One preferred technique is to not turn off the carrier, but move the carrier frequency to a "garbage" unused frequency or other frequency allocated for this purpose. The gaps between time slots 20 are filled in by transmission of the garbage carrier 31 whenever the time slots 20 are not transmitted. Since the demodulation process is relatively insensitive to the carrier frequency, this has the advantage of nearly perfect immunity at the expense of a 3-8 times increase in the power drain attributable to the transmitter output-stage, depending on whether the transmitter had been operating one-third or one-eighth the time in the digital-only mode. The penalty in battery life is not as severe as it first may appear, however, since the additional processing required by the digital techniques is a substantial component of the overall power budget and is unaffected by the transmitter output stage. Thus the increase in battery drain by switching the carrier to a "garbage" frequency 31 with the proposed solution may not appear as a substantial penalty. Furthermore, invoking the fill-intransmission feature would preferably be under user control, so only those users needing to reduce interference would experience higher battery drain. For hearing aid wearers and in the applicant's experience, this would be a welcome tradeoff.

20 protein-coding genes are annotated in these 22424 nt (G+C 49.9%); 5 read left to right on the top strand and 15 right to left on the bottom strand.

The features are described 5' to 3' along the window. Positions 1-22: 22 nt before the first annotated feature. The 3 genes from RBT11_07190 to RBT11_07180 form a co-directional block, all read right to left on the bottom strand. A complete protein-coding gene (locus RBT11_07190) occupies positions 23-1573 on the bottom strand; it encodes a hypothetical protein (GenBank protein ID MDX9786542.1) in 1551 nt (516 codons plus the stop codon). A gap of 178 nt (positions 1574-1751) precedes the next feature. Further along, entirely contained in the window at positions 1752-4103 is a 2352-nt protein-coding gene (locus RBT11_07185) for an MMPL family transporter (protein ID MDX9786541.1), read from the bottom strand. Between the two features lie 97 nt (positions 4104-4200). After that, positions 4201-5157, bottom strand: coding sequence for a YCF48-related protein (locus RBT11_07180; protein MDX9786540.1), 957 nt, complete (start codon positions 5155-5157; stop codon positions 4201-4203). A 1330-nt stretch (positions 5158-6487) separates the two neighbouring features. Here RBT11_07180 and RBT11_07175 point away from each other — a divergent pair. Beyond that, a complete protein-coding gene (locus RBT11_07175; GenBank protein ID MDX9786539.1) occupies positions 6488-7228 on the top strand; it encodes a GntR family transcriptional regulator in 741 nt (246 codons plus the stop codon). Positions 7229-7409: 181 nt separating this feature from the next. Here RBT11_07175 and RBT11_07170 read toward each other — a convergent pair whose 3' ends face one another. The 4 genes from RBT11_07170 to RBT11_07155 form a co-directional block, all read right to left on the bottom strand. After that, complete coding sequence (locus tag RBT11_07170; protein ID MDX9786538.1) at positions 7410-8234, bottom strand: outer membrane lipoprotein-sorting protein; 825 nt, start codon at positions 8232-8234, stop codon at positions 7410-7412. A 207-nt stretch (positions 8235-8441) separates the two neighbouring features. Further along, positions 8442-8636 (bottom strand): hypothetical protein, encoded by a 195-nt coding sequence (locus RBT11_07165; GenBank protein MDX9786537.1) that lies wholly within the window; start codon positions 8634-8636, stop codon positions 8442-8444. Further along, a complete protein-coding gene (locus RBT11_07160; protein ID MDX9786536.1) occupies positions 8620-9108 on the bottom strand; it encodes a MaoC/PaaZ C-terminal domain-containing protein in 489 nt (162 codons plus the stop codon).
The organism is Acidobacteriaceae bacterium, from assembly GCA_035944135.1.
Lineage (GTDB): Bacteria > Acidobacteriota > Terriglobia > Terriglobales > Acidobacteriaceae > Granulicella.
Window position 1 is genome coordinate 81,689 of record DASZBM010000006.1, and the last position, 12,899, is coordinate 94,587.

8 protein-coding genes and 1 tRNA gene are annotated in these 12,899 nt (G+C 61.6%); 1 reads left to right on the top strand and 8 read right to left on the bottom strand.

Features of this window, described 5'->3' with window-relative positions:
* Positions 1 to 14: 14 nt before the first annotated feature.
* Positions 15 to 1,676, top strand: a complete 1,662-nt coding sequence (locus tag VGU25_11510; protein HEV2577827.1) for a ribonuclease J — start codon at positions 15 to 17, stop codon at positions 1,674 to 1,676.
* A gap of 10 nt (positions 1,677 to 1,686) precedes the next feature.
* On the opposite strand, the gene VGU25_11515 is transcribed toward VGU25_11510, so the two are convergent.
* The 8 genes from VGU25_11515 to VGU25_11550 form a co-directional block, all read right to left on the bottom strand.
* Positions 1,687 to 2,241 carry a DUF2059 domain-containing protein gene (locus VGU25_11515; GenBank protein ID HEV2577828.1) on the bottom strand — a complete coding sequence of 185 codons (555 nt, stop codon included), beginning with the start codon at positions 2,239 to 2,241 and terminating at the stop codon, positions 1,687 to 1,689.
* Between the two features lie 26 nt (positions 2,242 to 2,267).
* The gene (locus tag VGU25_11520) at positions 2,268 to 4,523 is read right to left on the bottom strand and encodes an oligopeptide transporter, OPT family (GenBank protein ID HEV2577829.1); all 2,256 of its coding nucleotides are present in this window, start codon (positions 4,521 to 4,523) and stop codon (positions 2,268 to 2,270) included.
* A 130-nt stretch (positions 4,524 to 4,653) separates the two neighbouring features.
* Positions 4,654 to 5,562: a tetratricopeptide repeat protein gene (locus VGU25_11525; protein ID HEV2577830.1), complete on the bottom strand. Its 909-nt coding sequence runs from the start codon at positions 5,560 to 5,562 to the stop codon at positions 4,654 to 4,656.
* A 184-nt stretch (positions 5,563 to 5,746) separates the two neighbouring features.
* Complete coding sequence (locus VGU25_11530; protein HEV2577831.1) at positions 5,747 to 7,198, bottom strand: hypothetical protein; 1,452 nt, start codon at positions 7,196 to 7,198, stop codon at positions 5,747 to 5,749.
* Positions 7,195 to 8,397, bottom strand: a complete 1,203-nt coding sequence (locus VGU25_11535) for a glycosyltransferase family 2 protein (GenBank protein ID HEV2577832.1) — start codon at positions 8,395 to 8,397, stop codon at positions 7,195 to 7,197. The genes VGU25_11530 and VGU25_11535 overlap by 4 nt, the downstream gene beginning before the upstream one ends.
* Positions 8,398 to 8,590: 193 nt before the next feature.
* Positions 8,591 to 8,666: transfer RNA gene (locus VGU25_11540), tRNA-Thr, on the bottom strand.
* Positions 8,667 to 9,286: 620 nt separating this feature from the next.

Another preferred technique for accomplishing a transmission "fill-in" carrier while not interfering with the operation of the TDMA system and conserving battery power can be accomplished as follows. The cellular telephone of FIG. 1 has a main antenna 1 for communication with the public telephone network which transmits an information signal on a selected switched carrier frequency in accordance with the applicable TDMA standard. A second, local antenna 2 (shown as a dashed line) is placed around the earpiece of the cellular phone 3. This local antenna 2 may be a loop antenna or some other shape of antenna of suitable size which exhibits directionality. Preferably, the local antenna 2 is oriented so that the primary near field antenna pattern results in a peak energy delivered to the hearing aid 40. When the phone 3 is transmitting in its time slot, the local antenna 2 is not energized. Between time slots, the phone 3 energizes the local antenna 2 with the carrier frequency. The power in the local antenna 2 is set such that the near field generated by the local antenna at the hearing aid 40 is equal to the near field generated by the main antenna 1 at the nominal orientation of the phone to a typical user's ear 41. Because the local antenna 2 can be both directional and relatively much closer to the typical location of a BTE hearing aid 40, the power fed to the local antenna 2 can be much less.